Protect ourselves Investment Scams

How to reduce the risk of financial scams

Protect your personal information

  • Use strong passwords.
  • Shred your personal documents.
  • Secure your devices with security software and use secure websites.
  • Monitor your bank transactions, credit card and online shopping accounts.
  • Check your credit report and your superannuation balance regularly.
  • Update privacy settings on your social accounts.

For more tips, see identity theft.

Do your own research

  • Check before you invest — Always check any investment opportunity to make sure it’s real, especially if approached through social media.
  • Ask questions — Be wary if someone avoids answering questions about the legitimacy of their offer.
  • Get advice — Get independent financial advice before you invest.

Don’t rush into a quick decision

  • Don’t click — on any links in suspicious text messages or emails.
  • Be wary of unexpected contact — particularly if you’ve been contacted through social media. You don’t know who you’re dealing with.
  • Take your time — Don’t be pressured to make a quick decision with your money you may regret later.
  • Trust your instincts — If an offer sounds too good to be true, it probably is.
  • Ask someone — If you’re unsure about something, talk to someone you trust about it. They may see red flags that you don’t.
  • Check payments — Be suspicious if you’re asked to pay for something with gift cards or cryptocurrency.

Signs of investment scams

An investment offer may be a scam if the person:

  • does not have an Australian financial services (AFS) licence
    a licence given by ASIC that allows people or companies to legally carry on a financial services business.

  • or says they don’t need one

  • constantly contacts you (phone calls, texts or emails) and pressures you to make a quick decision

  • uses the name of a reputable organisation to gain credibility (for example, NASDAQ, Bloomberg)

  • has an investment prospectus that isn’t registered with ASIC

  • offers you very high investment returns

If you spot any of these signs, hang up the phone or delete the email. If you manage to record any of the scammer’s details, report them to ASIC. Learn more about how investment scams work.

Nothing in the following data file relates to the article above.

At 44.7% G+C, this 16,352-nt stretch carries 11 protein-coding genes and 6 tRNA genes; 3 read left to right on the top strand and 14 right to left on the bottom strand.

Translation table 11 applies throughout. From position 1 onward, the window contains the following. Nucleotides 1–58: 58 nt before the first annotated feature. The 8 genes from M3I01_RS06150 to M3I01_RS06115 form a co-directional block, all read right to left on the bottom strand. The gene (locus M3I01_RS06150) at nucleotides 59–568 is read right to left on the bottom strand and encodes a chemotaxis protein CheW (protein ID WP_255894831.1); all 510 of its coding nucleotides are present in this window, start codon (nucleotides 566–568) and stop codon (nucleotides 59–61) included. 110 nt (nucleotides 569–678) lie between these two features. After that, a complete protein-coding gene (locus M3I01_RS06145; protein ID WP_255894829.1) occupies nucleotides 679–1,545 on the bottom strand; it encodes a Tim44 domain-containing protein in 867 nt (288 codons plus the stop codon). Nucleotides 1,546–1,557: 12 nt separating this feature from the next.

Signs of crypto scams

If you’re investing in crypto, watch out for these warning signs:

  • Unexpected contact — someone you don’t know contacts you with investment advice or offers.
  • Recommended by someone familiar — a fake celebrity endorsement, online influencer, online acquaintance or romantic partner.
  • Pressure to take action — to move your crypto, use crypto to pay for something, or pay to access your crypto.
  • Something feels off — strange tokens appear in your wallet or a crypto investment offers ‘guaranteed high returns’.

Find out more about how crypto scams work.

Signs of superannuation scams

Scammers can try to get access to your superannuation. For example, offers to help you get your super early or help you ‘control’ it by opening a self-managed super fund (SMSF). Learn more about how superannuation scams work.

Signs of banking and credit scams

A bank will contact you if there are suspicious transactions on your account. But they will never ask you for sensitive information such as online banking passwords or codes. Learn more about banking and credit scams.

Signs of identity theft

If your identity has been stolen, you may not realise for some time. Learn more about how to spot the signs of identity theft.

Check an investment is real

If you’re offered an opportunity to invest, check it’s legitimate by asking:

  • What is your name and what company do you represent?
  • Who owns your company?
  • Does your company have an AFS licence and what is the licence number?
  • What is your address?
  • Is your investing prospectus registered with ASIC?

Always verify any information through independent sources.

To do your own research, check: